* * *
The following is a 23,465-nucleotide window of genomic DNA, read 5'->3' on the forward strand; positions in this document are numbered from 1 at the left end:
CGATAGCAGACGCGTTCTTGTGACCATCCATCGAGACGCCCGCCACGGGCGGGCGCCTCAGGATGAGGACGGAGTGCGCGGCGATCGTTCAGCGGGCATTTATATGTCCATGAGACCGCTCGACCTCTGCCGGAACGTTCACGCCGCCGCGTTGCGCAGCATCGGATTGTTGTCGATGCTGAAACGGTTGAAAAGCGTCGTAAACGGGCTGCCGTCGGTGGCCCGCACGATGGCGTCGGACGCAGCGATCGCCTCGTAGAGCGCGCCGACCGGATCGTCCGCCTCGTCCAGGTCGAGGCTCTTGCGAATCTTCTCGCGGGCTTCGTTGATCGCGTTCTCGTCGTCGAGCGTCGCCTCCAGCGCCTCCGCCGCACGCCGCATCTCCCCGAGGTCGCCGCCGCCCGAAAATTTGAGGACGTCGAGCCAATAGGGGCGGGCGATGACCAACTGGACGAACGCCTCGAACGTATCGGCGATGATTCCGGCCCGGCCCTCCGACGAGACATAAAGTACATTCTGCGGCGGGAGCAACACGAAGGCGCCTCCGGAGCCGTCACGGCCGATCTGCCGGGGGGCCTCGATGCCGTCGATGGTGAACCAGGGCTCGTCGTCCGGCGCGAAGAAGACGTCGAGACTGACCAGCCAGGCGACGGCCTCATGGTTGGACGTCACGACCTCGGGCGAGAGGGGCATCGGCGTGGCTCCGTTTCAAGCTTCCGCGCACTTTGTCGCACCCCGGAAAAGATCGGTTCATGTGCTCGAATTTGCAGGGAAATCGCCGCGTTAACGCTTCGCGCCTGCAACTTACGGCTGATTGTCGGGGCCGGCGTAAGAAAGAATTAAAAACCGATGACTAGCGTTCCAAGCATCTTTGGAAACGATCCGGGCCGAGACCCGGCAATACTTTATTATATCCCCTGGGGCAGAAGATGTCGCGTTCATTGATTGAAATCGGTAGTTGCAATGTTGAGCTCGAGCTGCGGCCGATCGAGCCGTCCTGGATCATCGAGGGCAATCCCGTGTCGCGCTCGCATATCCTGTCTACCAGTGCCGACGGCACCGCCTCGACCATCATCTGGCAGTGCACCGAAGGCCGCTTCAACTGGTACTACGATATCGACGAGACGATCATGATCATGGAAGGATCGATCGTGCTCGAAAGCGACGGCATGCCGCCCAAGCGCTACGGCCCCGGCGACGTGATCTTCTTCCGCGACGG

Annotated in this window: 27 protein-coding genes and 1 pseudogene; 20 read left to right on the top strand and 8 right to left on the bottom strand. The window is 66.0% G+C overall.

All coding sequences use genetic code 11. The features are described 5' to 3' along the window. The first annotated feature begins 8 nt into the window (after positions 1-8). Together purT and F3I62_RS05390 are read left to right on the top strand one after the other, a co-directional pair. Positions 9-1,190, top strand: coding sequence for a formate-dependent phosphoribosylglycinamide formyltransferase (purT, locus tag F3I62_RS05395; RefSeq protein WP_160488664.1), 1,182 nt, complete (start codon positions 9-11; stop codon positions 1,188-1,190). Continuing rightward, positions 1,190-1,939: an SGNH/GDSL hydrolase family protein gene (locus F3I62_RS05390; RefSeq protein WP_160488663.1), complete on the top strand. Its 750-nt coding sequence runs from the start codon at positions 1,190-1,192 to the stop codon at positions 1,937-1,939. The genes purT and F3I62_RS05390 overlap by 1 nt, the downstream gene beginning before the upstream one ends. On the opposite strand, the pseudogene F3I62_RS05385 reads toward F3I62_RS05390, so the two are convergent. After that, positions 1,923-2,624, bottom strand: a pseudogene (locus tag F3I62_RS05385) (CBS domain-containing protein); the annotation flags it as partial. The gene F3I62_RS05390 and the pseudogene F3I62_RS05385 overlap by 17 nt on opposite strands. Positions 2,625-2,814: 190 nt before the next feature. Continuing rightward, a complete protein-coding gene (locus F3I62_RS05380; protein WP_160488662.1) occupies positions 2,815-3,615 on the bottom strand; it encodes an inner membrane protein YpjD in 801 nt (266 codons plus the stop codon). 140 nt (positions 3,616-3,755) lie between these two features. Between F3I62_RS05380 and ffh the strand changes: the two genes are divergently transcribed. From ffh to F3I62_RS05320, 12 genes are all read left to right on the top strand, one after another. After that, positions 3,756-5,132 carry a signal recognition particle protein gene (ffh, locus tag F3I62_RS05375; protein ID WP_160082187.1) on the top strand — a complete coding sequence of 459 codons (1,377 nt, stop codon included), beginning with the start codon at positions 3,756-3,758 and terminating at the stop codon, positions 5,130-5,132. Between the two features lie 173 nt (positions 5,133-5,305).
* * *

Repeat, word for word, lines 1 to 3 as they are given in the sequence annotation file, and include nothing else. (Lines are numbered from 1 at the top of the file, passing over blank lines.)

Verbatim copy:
The following is a 23,465-nucleotide window of genomic DNA, read 5'->3' on the forward strand; positions in this document are numbered from 1 at the left end:
CGATAGCAGACGCGTTCTTGTGACCATCCATCGAGACGCCCGCCACGGGCGGGCGCCTCAGGATGAGGACGGAGTGCGCGGCGATCGTTCAGCGGGCATTTATATGTCCATGAGACCGCTCGACCTCTGCCGGAACGTTCACGCCGCCGCGTTGCGCAGCATCGGATTGTTGTCGATGCTGAAACGGTTGAAAAGCGTCGTAAACGGGCTGCCGTCGGTGGCCCGCACGATGGCGTCGGACGCAGCGATCGCCTCGTAGAGCGCGCCGACCGGATCGTCCGCCTCGTCCAGGTCGAGGCTCTTGCGAATCTTCTCGCGGGCTTCGTTGATCGCGTTCTCGTCGTCGAGCGTCGCCTCCAGCGCCTCCGCCGCACGCCGCATCTCCCCGAGGTCGCCGCCGCCCGAAAATTTGAGGACGTCGAGCCAATAGGGGCGGGCGATGACCAACTGGACGAACGCCTCGAACGTATCGGCGATGATTCCGGCCCGGCCCTCCGACGAGACATAAAGTACATTCTGCGGCGGGAGCAACACGAAGGCGCCTCCGGAGCCGTCACGGCCGATCTGCCGGGGGGCCTCGATGCCGTCGATGGTGAACCAGGGCTCGTCGTCCGGCGCGAAGAAGACGTCGAGACTGACCAGCCAGGCGACGGCCTCATGGTTGGACGTCACGACCTCGGGCGAGAGGGGCATCGGCGTGGCTCCGTTTCAAGCTTCCGCGCACTTTGTCGCACCCCGGAAAAGATCGGTTCATGTGCTCGAATTTGCAGGGAAATCGCCGCGTTAACGCTTCGCGCCTGCAACTTACGGCTGATTGTCGGGGCCGGCGTAAGAAAGAATTAAAAACCGATGACTAGCGTTCCAAGCATCTTTGGAAACGATCCGGGCCGAGACCCGGCAATACTTTATTATATCCCCTGGGGCAGAAGATGTCGCGTTCATTGATTGAAATCGGTAGTTGCAATGTTGAGCTCGAGCTGCGGCCGATCGAGCCGTCCTGGATCATCGAGGGCAATCCCGTGTCGCGCTCGCATATCCTGTCTACCAGTGCCGACGGCACCGCCTCGACCATCATCTGGCAGTGCACCGAAGGCCGCTTCAACTGGTACTACGATATCGACGAGACGATCATGATCATGGAAGGATCGATCGTGCTCGAAAGCGACGGCATGCCGCCCAAGCGCTACGGCCCCGGCGACGTGATCTTCTTCCGCGACGG

Annotated in this window: 27 protein-coding genes and 1 pseudogene; 20 read left to right on the top strand and 8 right to left on the bottom strand. The window is 66.0% G+C overall.